But between DNA and proteins comes RNA, and an expanding realm of complexity. RNA is a shape-shifter, sometimes carrying genetic messages and sometimes regulating them, adopting a multitude of structures that can affect its function. In a paper published in this issue (see page 53), a team of researchers led by Benjamin Blencowe and Brendan Frey of the University of Toronto in Ontario, Canada, reports the first attempt to define a second genetic code: one that predicts how segments of messenger RNA transcribed from a given gene can be mixed and matched to yield multiple products in different tissues, a process called alternative splicing. This time there is no simple table — in its place are algorithms that combine more than 200 different features of DNA with predictions of RNA structure.
The work highlights the rapid progress that computational methods have made in modelling the RNA landscape. In addition to understanding alternative splicing, informatics is helping researchers to predict RNA structures, and to identify the targets of small regulatory snippets of RNA that do not encode protein. "It's an exciting time," says Christopher Burge, a computational biologist at the Massachusetts Institute of Technology in Cambridge. "There's going to be a lot of progress in the next few years."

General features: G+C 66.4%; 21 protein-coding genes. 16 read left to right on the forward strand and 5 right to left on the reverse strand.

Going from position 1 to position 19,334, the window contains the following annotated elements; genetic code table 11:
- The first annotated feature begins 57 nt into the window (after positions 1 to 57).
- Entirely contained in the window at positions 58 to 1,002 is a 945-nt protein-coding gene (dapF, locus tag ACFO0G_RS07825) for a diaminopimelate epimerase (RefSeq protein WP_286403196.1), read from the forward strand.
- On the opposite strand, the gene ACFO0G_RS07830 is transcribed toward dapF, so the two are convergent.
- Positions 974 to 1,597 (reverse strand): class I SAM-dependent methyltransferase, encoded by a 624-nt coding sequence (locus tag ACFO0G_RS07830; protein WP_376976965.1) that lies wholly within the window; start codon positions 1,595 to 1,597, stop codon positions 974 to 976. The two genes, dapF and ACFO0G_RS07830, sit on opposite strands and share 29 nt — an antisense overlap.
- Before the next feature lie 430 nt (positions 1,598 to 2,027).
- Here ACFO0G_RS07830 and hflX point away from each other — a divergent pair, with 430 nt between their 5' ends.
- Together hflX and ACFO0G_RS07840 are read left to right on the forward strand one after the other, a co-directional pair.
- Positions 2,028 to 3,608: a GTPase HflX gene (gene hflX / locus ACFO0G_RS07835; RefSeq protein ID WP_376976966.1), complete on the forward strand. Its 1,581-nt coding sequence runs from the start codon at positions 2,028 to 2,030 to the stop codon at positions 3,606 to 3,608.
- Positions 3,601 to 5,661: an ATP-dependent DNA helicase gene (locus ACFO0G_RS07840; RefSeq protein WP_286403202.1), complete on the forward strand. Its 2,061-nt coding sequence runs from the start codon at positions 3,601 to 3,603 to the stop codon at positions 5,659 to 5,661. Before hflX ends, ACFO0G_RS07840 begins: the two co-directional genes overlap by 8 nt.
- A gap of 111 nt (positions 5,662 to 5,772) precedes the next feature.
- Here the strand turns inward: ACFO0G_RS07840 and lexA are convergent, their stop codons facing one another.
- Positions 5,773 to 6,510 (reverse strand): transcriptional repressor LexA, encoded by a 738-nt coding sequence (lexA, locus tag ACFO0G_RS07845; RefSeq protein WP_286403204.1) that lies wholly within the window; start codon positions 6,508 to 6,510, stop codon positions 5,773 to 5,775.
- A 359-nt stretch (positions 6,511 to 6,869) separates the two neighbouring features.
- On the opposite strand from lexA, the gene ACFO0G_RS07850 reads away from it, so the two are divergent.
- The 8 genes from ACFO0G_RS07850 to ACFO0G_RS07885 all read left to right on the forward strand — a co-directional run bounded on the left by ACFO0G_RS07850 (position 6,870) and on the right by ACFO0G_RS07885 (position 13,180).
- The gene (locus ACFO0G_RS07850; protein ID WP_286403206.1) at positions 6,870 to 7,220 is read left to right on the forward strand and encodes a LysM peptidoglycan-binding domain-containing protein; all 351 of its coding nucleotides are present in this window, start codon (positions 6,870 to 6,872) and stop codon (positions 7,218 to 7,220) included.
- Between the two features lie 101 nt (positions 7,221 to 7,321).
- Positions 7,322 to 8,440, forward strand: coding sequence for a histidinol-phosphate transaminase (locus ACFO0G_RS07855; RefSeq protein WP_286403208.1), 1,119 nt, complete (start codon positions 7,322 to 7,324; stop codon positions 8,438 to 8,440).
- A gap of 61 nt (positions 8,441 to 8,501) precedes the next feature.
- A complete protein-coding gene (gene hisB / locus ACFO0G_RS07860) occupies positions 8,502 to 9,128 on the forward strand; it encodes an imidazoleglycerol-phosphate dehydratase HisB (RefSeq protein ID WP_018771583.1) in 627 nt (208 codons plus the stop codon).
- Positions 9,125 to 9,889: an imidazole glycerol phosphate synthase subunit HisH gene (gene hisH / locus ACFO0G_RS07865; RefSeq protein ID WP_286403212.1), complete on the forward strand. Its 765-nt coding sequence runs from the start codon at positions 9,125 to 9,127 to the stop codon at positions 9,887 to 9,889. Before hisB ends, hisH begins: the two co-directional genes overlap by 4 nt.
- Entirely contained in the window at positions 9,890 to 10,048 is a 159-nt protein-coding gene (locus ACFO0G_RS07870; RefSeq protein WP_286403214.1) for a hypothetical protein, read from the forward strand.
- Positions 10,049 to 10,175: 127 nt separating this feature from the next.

The floodgates were opened by high-throughput technologies that allow researchers to compile comprehensive catalogues of RNA molecules found in various tissues and under different environmental conditions. Such techniques revealed that 95% of the human genome is alternatively spliced, and that changes in this process accompany many diseases. But no one knew how to predict which form of a particular gene would be expressed in a given tissue. "The splicing code is a problem that we've been bashing our heads against for years," says Burge. "Now we finally have the technologies we need."
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There ar many Signs on earth for those of sure faith, and also in your own selves. Do you not see? Quran (51 : 20, 21)